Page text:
How to Know an 'Entry Level' Job Is BS - 4 minutes read
Much like Millennials who graduated college in the Great Recession, the class of 2021 faces grim prospects in the job market (it’s still improved remarkably from last year’s COVID-stricken market, however). Or at least that’s how they feel, according to a new survey from the education technology and publishing company Cengage.
Among respondents gunning for their first job, about half admitted to shying away from applying to an entry-level position because they felt they weren’t qualified. That anyone brand new to the workforce would feel their skills aren’t worthy of an entry-level job speaks to a glaring disconnect between them and the expectations set by companies, in addition to the misunderstanding recent grads have about their own aptitude for learning.
The survey itself also underlines a misunderstanding shared by both groups: We rarely, if ever, clearly define what a real entry-level job entails.
What is an entry-level job?
If something is truly entry-level, it calls for a worker to apply basic skills and display an appetite for learning the ropes of their field. A real entry-level job is designed for a recent graduate, and shouldn’t demand anything beyond basic skills required of someone in the bottom rung of a company’s hierarchy.
Why are they so hard to get?
Entry-level jobs tend to only be so in name. Much of the time, companies cloak more demanding jobs in an “entry-level” guise to lure more experienced, and, theoretically, more capable candidates. It’s a way to pay people less to do more, which is an underhanded tactic to be aware of.
Moreover, the job market has been increasingly competitive—at least until it was decimated by the pandemic. More graduates become job seekers each year, compounding the crunch of newcomers vying for the same positions. As the job resource site Indeed points out, the issue begins in college and perpetuates from there:
Class sizes are on a steady increase. Tuition prices share the same increase, but it fails to dissuade many high school graduates from entering college. Because of this significant increase, the primary reason why graduates find obtaining employment difficult is the sheer amount of competition.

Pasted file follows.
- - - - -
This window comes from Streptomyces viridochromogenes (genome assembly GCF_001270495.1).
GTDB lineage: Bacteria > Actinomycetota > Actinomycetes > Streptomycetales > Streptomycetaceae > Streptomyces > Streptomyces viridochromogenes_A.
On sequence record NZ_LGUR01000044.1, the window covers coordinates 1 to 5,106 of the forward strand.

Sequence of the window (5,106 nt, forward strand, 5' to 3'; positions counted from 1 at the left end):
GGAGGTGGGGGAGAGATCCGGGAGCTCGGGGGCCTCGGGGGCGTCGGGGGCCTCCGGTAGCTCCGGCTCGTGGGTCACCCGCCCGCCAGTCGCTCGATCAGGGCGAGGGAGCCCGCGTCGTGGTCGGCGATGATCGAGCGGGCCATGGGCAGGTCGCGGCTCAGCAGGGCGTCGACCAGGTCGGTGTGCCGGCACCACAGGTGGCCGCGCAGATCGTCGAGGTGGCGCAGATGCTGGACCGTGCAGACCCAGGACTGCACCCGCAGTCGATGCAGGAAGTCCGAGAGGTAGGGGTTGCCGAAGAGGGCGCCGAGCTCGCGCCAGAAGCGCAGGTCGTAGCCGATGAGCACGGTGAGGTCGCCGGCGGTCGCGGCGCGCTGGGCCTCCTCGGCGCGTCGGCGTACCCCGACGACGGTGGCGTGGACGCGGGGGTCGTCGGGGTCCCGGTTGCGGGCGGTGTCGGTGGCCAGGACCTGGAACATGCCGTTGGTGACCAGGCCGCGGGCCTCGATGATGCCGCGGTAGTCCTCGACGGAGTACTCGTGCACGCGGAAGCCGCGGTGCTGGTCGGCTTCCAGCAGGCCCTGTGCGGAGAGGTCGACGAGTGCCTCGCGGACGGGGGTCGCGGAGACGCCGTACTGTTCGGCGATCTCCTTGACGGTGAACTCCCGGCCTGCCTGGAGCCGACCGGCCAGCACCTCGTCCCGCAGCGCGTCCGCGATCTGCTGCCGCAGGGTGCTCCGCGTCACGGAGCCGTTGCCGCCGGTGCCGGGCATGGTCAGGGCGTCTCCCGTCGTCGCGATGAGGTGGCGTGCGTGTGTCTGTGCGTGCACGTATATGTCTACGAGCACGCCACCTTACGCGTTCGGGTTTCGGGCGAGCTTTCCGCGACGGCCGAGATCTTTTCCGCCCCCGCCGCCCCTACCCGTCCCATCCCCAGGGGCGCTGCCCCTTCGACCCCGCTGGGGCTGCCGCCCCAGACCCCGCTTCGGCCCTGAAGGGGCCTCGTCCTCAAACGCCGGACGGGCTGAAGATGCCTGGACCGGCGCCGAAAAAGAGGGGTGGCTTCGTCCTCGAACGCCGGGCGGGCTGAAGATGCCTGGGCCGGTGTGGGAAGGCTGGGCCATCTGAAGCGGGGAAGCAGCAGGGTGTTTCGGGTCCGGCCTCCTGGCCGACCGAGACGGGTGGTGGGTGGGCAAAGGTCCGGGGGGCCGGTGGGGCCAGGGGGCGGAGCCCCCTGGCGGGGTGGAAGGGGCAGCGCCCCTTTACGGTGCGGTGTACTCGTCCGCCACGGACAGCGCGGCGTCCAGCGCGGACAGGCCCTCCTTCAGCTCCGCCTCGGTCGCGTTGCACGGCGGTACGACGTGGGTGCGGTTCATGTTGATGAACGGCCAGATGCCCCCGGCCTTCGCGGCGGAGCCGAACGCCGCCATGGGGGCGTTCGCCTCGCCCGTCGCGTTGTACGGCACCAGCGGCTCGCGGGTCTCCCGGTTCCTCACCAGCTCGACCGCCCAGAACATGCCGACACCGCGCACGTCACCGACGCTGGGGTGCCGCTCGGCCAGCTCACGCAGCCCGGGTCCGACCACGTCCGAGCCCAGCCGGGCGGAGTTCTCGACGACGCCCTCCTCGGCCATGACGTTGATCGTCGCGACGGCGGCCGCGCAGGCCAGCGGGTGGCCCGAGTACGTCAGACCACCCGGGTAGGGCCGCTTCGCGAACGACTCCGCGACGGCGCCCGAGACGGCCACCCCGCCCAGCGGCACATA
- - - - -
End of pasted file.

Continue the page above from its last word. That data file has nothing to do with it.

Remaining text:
It’s a sad reality of today’s job market, but luckily you’ll know it when you encounter a true entry-level position.
Good companies nurture professional development
A real entry-level job will provide some pathway to a more senior position, and the introductory nature of the job will be evident in the job listing. Instead of spearheading the kind of work of a seasoned employee, you’ll be expected to assist more than lead, and perhaps you’ll be afforded more responsibility once you’ve proven adept at some of the scutwork.
Most importantly though, you’ll know you’re truly in an entry-level position when you have a manager who’s interested in mentoring, or who at least acknowledges that you’re intent on scaling the ranks one day. Good mentorship is rare these days, but a good company will at least provide some semblance of career development for their greener workers.
Don’t be discouraged by a “lack of skills”
Unless you went to vocational school or studied something highly-applicable to a certain field like computer programming or marine biology, you shouldn’t have to worry about lacking the perfect resume. The reason you don’t have certain skills is because you’ve never had a full-time job before, which is no reason to despair.
No degree is devoid of value in the real world, despite the perception that only majors with immediate career prospects are worthwhile. The truth is, if you’re given the chance to develop your skills, you’ll know that you’ve landed a real entry-level position, and that’s why you should never shy away from applying.
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